When I prepare for the cold, I’m a big fan of layering. For years, I commuted to work on the bike, 22 miles each way. In the winter, I’d be riding home at night in 30-degree weather. However, if dressed properly, the cold air has little effect on you.
60-65 degrees, I usually just wear arm and leg warmers. Never have been a fan of knee warmers, as they have a tendency to slide down the thighs.
55-60 degrees, now you may want to wear a thin team vest and some light gloves, breathable perhaps.
50-55 degrees and I put on a Hind headband, cover the shoes with Giordana toe warmers, and use a light vest or a long sleeve therma-fleece jersey. I bought this black Pearl Izumi therma-fleece jersey over ten years ago, and I still use it to this day, a very versatile piece of clothing. I can wear it when its 50 degrees, or I can wear it when its 35 degrees, with a winter vest and arm warmers over the long sleeves it makes for a warm ride. The fact that it’s breathable is KEY! All you need to do is layer.
45-50 degrees and how it’s starting to get a touch cold. If I’m dressing light up top, I use the light vest. Or I can wear my poly base layers, a long-sleeve jersey, then my team jersey, with arm warmers and headband, and I’m toasty. If I get hot, I can either unzip the vest or roll the arm warmers down and the arms are still covered. As mentioned, layering is 100% key. I also have light booties I use when the temperatures drop below 50, and have a vast array of gloves. I love using wool liner gloves, as wool wicks moisture well and keeps your hands incredibly dry. I have a light pair of Nike windproof gloves, and with Smartwool liners, I can use these when it’s 40 and up, a terrific combo.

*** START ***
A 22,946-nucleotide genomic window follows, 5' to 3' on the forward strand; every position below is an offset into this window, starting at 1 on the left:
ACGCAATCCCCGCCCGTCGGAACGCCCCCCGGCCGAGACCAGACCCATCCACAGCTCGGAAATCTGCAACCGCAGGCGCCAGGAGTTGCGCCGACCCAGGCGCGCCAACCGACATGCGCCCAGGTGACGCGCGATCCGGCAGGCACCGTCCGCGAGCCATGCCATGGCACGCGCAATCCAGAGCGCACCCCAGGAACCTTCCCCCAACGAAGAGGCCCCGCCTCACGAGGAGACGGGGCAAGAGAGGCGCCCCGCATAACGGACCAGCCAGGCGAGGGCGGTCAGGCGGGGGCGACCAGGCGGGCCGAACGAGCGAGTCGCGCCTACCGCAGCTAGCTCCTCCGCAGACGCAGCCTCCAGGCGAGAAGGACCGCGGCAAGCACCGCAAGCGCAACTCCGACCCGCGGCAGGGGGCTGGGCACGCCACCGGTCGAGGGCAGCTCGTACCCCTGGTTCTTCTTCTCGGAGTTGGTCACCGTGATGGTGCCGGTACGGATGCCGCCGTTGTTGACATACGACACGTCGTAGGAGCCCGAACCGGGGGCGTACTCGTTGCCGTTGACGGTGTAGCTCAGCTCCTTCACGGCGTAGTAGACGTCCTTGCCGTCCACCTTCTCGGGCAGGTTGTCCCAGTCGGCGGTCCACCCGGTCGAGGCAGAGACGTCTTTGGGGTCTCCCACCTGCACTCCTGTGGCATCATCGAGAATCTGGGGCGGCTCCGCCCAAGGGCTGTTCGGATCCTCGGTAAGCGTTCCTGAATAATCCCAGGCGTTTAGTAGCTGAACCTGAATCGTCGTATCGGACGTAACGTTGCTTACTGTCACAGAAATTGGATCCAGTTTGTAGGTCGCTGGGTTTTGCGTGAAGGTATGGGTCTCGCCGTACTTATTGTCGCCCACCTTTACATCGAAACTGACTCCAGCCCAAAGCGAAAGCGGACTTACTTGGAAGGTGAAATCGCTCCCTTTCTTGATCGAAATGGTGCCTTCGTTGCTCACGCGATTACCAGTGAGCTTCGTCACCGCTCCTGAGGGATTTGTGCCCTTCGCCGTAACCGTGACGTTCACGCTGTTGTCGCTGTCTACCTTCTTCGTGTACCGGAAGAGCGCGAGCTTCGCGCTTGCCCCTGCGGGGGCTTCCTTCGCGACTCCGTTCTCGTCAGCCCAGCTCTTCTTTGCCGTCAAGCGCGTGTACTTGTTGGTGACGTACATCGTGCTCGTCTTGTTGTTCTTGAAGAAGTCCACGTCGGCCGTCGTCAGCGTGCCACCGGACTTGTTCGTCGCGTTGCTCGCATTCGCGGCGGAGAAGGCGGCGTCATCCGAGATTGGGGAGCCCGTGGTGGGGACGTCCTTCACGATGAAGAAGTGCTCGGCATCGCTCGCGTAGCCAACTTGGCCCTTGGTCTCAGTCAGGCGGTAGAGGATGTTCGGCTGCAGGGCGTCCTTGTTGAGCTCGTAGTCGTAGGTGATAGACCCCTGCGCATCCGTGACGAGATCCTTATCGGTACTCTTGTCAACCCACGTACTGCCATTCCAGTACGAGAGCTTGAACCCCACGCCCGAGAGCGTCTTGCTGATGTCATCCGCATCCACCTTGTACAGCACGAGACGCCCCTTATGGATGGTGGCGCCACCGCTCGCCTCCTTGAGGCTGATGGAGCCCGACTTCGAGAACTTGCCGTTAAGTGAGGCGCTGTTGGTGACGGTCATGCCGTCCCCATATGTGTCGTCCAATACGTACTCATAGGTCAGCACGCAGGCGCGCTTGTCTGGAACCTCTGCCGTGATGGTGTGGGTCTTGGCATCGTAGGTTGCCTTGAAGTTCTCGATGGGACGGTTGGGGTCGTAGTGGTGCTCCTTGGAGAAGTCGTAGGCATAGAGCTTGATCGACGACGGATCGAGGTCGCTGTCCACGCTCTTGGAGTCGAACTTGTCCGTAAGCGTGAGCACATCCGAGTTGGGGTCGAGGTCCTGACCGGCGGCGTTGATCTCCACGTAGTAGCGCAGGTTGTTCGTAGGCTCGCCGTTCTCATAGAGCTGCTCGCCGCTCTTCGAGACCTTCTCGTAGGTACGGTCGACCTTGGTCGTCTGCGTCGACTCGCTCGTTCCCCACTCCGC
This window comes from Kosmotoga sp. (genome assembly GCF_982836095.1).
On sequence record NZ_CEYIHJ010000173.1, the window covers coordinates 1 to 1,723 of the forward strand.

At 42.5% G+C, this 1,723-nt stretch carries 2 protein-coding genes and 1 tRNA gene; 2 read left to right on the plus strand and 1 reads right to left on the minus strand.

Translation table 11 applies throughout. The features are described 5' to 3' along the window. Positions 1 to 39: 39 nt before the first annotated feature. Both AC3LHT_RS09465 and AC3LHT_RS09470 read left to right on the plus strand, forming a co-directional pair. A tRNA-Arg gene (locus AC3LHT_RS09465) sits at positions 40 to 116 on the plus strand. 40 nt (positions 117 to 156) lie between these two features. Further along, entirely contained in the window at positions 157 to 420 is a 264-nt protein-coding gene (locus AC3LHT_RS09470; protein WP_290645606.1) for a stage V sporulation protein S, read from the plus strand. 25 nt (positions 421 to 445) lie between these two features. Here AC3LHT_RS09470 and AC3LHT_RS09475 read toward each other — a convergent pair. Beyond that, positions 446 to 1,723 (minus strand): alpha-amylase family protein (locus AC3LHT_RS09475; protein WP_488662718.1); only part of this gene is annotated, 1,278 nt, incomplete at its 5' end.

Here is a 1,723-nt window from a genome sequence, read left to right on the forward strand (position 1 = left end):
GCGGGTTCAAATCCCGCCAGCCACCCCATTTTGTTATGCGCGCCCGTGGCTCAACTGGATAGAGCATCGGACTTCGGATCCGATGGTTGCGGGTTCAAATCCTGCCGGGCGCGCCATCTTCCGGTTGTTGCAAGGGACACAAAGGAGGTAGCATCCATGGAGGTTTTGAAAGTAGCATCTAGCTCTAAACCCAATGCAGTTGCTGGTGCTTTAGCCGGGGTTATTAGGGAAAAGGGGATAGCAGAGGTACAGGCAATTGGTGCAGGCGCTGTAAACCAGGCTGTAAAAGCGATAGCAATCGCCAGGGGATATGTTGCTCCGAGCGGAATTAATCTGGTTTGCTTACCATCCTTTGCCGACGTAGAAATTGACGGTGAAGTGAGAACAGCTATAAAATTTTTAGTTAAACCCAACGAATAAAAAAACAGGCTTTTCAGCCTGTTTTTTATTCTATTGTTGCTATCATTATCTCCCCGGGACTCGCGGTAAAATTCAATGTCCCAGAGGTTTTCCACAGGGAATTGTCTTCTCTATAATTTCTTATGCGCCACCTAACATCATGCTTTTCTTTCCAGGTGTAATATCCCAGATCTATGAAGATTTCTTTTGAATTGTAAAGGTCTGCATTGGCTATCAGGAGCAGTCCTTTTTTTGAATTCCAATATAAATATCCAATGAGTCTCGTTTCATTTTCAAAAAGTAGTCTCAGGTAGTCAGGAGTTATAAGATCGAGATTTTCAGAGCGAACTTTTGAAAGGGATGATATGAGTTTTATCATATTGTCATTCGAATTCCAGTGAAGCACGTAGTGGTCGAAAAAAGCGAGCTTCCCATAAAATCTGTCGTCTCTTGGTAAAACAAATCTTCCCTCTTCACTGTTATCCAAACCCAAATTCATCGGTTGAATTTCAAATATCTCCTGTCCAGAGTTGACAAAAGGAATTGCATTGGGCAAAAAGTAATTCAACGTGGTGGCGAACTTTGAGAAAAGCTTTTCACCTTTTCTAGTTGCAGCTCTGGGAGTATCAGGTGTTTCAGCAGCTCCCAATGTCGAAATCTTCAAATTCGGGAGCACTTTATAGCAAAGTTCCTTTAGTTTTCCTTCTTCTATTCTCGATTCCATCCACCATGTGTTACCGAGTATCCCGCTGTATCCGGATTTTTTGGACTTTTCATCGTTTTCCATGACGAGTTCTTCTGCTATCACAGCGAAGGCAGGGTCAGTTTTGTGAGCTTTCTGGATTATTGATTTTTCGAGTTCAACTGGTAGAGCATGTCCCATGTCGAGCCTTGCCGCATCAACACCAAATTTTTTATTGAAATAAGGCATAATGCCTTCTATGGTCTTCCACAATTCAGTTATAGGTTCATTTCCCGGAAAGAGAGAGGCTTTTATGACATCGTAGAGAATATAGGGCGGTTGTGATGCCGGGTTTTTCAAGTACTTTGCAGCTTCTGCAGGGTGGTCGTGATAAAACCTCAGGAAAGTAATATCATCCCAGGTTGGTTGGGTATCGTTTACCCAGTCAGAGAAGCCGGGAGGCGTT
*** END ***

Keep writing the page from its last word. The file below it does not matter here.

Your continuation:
40-45 degrees and now you have to watch what you’re doing out there. I love Hind products, bought my headband and skullcap back in days when the Internet was not a useful tool for shopping! Now, you can find Hind stuff easily, but this wasn’t the case back in the day! The Hind skullcap is by FAR the best I’ve ever used, very warm, very elastic, stretches down well below your ears. I hate how most skullcaps either (1) don’t stretch that well or (2) don’t stay on the ears, not covering them completely as they usually move back up again. Annoying!
At 40-45, you may also want to consider breaking out the winter bibs. I have to admit that I love Giordana, feel they make a superior product. Don’t chince when it comes to buying cycling apparel as you get what you pay for. The Giordana stuff I’ve bought is VERY durable and very warm, very stretchy, always retains original shape. I ride the hell out of clothing I have, so I can offer a good opinion here. I’ve used a ton of different manufacturers over the years, and honestly Giordana and to a lesser extent Pearl Izumi have proven to have the best stuff. I’ve seen many products fall apart with their stitches, the fabrics get overstretched, but I’ve had good luck with Giordana and Pearl.